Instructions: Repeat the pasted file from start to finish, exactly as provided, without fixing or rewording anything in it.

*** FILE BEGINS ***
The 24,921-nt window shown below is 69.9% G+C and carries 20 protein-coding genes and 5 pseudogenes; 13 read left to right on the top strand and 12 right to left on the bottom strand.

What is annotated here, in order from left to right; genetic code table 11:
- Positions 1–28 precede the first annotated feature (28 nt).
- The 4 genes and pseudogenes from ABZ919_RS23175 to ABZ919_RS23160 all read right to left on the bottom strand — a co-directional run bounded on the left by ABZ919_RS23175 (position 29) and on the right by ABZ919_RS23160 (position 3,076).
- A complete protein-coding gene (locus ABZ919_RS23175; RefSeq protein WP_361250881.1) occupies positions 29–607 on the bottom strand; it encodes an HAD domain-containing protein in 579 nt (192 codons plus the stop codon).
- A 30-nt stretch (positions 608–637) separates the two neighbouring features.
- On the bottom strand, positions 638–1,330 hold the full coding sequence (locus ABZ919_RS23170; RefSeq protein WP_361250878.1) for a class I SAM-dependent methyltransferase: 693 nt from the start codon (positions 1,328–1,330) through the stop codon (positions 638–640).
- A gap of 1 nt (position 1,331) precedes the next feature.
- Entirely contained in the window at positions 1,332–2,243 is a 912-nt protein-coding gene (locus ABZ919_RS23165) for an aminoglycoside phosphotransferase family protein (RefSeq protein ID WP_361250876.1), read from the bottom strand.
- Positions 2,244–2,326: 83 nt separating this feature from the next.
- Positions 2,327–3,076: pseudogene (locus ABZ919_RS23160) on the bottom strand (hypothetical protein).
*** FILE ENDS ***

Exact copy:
The 24,921-nt window shown below is 69.9% G+C and carries 20 protein-coding genes and 5 pseudogenes; 13 read left to right on the top strand and 12 right to left on the bottom strand.

What is annotated here, in order from left to right; genetic code table 11:
- Positions 1–28 precede the first annotated feature (28 nt).
- The 4 genes and pseudogenes from ABZ919_RS23175 to ABZ919_RS23160 all read right to left on the bottom strand — a co-directional run bounded on the left by ABZ919_RS23175 (position 29) and on the right by ABZ919_RS23160 (position 3,076).
- A complete protein-coding gene (locus ABZ919_RS23175; RefSeq protein WP_361250881.1) occupies positions 29–607 on the bottom strand; it encodes an HAD domain-containing protein in 579 nt (192 codons plus the stop codon).
- A 30-nt stretch (positions 608–637) separates the two neighbouring features.
- On the bottom strand, positions 638–1,330 hold the full coding sequence (locus ABZ919_RS23170; RefSeq protein WP_361250878.1) for a class I SAM-dependent methyltransferase: 693 nt from the start codon (positions 1,328–1,330) through the stop codon (positions 638–640).
- A gap of 1 nt (position 1,331) precedes the next feature.
- Entirely contained in the window at positions 1,332–2,243 is a 912-nt protein-coding gene (locus ABZ919_RS23165) for an aminoglycoside phosphotransferase family protein (RefSeq protein ID WP_361250876.1), read from the bottom strand.
- Positions 2,244–2,326: 83 nt separating this feature from the next.
- Positions 2,327–3,076: pseudogene (locus ABZ919_RS23160) on the bottom strand (hypothetical protein).